The Washington Times-Herald

Community News Network

April 17, 2013

Everybody talks about the weather, but it's not easy to predict

I remember my first-grade teacher, Ms. Neely, telling our class that "March comes in like a lion and goes out like a lamb." I now understand that this old saw is based on the fact that winter turns to spring during the month, but I grew up outside Syracuse, N.Y., where even late March tends to be quite leonine, so it baffled me endlessly as a child.

In Washington this year, March managed to go out in a vaguely lamb-ish way. A string of warmer days at the end still left the average temperature for the month at 43.8 degrees, according to National Weather Service data, three degrees below the historical average and considerably cooler than recent years. The average temperature last March was a record-high 56.8.

Large temperature variations from year to year have significant implications, most obviously for farmers and gardeners but also for utility companies estimating energy use, city managers budgeting for snow and sports teams worrying about scheduling. Are we getting any better at predicting the weather weeks or months in advance?

Before getting to the science, it's important to recognize that there have been false starts and inflated claims in the business of long-term weather forecasting.

Consider the most famous American weather prognosticators, the Farmers' Almanac, published in Lewiston, Maine, and the Old Farmer's Almanac, produced in Dublin, N.H. The writers of these venerable books claim to use top-secret formulas, and followers of the New Hampshire version claim it is 80 percent accurate.

It's impossible, however, to fully assess the books' accuracy, because many of their predictions read like a meteorological fortune cookie: vague enough to accommodate a wide range of weather. Both publications, for example, tend to make such predictions as "sunny, cool" in four- or five-day chunks. In any given workweek, there are usually periods of sun and some temperature variation. Does that make the prediction correct?

Text Only
Community News Network
  • Dangerous Darkies Logo.png Redskins not the only nickname to cause a stir

    Daniel Snyder has come under fire for refusing to change the mascot of his NFL team, the Washington Redskins. The Redskins, however, are far from being the only controversial mascot in sports history.  Here is a sampling of athletic teams from all areas of the sports world that were outside the norm.

    July 28, 2014 3 Photos

  • 'Rebel' mascot rising from the dead

    Students and alumni from a Richmond, Va.-area high school are seeking to revive the school's historic mascot, a Confederate soldier known as the "Rebel Man," spurring debate about the appropriateness of public school connections to the Civil War and its icons.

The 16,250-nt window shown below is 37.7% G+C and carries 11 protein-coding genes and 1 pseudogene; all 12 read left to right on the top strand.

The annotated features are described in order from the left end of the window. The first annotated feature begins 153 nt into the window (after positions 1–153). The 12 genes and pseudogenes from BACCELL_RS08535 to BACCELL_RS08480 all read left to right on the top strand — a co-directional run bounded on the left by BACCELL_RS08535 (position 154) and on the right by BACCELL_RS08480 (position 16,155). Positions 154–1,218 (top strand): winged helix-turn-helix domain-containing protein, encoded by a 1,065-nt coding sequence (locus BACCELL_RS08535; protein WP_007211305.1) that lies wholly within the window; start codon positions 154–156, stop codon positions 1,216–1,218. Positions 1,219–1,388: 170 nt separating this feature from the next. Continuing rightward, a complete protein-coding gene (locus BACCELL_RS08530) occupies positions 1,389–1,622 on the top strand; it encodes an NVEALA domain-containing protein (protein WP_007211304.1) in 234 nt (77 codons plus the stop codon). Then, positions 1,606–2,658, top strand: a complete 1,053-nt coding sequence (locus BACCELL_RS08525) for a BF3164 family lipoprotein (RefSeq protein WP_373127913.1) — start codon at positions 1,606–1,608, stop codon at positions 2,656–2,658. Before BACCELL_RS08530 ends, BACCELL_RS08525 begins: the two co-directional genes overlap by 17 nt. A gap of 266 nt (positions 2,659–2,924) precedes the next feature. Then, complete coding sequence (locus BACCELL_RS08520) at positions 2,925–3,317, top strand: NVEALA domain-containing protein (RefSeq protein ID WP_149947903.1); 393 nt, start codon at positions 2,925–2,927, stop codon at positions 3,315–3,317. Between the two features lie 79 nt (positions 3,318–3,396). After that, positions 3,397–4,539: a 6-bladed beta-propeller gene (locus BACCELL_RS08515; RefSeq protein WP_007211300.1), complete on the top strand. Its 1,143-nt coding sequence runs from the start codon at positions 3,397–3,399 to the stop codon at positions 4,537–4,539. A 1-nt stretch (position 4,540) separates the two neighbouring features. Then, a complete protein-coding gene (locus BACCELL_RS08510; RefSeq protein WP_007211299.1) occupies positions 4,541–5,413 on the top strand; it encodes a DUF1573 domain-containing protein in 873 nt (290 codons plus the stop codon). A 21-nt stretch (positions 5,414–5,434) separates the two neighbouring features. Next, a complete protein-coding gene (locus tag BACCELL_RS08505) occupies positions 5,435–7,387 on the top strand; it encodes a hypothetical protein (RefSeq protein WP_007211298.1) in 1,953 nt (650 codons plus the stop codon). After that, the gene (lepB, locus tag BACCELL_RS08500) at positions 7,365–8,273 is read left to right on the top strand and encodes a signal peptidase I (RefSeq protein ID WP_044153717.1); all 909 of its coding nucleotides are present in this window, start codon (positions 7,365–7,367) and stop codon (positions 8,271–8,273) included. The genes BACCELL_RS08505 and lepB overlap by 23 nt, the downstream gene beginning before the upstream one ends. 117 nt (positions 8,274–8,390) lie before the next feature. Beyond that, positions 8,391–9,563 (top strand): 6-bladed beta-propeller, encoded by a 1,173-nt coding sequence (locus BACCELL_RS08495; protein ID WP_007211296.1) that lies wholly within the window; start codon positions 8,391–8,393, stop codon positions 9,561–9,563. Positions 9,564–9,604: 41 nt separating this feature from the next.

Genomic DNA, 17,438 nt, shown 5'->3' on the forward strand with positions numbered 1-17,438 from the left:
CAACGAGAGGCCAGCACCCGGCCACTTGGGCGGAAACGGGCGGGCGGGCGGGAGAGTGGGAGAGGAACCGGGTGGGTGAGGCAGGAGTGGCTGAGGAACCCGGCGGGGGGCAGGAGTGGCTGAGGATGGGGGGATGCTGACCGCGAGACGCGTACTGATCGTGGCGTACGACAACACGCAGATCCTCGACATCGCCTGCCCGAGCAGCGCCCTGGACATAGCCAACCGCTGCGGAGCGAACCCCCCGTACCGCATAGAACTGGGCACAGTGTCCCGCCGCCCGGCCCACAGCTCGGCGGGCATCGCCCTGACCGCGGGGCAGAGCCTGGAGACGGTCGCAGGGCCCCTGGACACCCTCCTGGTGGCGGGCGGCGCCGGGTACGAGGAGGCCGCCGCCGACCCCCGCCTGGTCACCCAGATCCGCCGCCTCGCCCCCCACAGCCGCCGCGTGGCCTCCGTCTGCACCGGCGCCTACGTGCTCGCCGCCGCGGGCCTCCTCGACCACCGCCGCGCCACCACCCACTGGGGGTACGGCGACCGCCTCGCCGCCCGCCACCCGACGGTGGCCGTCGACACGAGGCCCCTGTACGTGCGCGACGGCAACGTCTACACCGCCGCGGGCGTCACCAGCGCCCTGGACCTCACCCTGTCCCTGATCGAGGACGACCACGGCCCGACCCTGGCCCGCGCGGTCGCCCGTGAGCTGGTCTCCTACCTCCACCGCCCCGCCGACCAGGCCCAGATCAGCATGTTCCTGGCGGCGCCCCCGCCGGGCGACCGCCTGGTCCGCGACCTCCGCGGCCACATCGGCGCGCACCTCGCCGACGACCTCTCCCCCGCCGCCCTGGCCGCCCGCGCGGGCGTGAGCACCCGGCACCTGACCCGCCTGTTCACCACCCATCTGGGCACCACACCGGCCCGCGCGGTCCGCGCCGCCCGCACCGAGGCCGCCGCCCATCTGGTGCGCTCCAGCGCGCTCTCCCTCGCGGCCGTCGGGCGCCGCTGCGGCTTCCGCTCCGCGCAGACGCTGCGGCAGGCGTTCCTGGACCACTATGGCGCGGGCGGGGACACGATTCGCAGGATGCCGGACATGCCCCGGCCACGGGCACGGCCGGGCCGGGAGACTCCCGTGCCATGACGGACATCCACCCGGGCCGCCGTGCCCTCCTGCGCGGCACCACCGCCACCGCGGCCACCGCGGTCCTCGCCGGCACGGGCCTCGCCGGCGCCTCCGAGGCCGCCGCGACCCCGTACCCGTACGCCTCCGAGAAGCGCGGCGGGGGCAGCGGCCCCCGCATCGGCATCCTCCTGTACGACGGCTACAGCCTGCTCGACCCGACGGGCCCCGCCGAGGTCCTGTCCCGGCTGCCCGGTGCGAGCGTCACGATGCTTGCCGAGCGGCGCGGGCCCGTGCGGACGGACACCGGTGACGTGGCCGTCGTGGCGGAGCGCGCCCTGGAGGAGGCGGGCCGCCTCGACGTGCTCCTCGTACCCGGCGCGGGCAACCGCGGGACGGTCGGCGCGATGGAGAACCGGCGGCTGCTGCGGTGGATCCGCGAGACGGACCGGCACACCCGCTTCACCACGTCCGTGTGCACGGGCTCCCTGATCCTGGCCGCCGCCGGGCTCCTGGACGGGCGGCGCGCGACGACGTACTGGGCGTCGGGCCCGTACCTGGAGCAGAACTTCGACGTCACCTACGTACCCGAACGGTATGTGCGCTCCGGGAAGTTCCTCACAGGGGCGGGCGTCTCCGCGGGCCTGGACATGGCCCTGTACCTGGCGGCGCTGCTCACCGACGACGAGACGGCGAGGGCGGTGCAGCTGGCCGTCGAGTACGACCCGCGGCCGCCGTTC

July 28, 2014

  • Fast food comes to standstill in China

    The shortage of meat is the result of China's latest food scandal, in which a Shanghai supplier allegedly tackled the problem of expired meat by putting it in new packaging and shipping it to fast-food restaurants around the country

    July 28, 2014

  • wd saturday tobias .jpg Stranger’s generosity stuns Ohio veteran

    Vietnam War veteran David A. Tobias was overwhelmed recently when a fellow customer at an OfficeMax store near Ashtabula, Ohio paid for a computer he was purchasing.

    July 28, 2014 1 Photo

  • Screen Shot 2014-07-28 at 1.33.11 PM.png VIDEO: High-dive accident caught on tape

    A woman at a water park in Idaho leaped off a 22-foot high dive platform, then tried to pull herself back up with frightening results. Fortunately, she escaped with only a cut to her finger.

    July 28, 2014 1 Photo

  • CATS-DOGS281.jpg Where cats are more popular than dogs in the U.S.-and all over the world

    We all know there are only two types of people in the world: cat people and dog people. But data from market research firm Euromonitor suggest that these differences extend beyond individual preferences and to the realm of geopolitics: it turns out there are cat countries and dog countries, too.

    July 28, 2014 1 Photo

  • cleaning supplies Don't judge mothers with messy homes

    I was building shelves in my garage when a neighbor girl, one of my 4-year-old daughter's friends, approached me and said, "I just saw in your house. It's pretty dirty. Norah's mommy needs to clean more."

    July 25, 2014 1 Photo

  • taylor.armerding.jpg Inequality crisis shot with factual problems, hypocrisy

    President Obama, various media and political liberals say inequality, of all things, is the defining issue of our times. Yet this message is delivered by multimillionaires and a president who jets from tee time to stump speech on the taxpayer's dime.
     

    July 25, 2014 1 Photo

  • How spy agencies keep their 'toys' from law enforcement

    A little over a decade ago, federal prosecutors used keystroke logging software to steal the encryption password of an alleged New Jersey mobster, Nicodemo Scarfo Jr., so they could get evidence from his computer to be used at his trial.

    July 25, 2014

  • Russia's war on McDonald's takes aim at the Filet-o-Fish

    Russia said earlier this week that it had no intention of answering Western sanctions by making it harder for Western companies to conduct business in Russia.
    But all bets are off, apparently, when you threaten the Russian waistline.

    July 25, 2014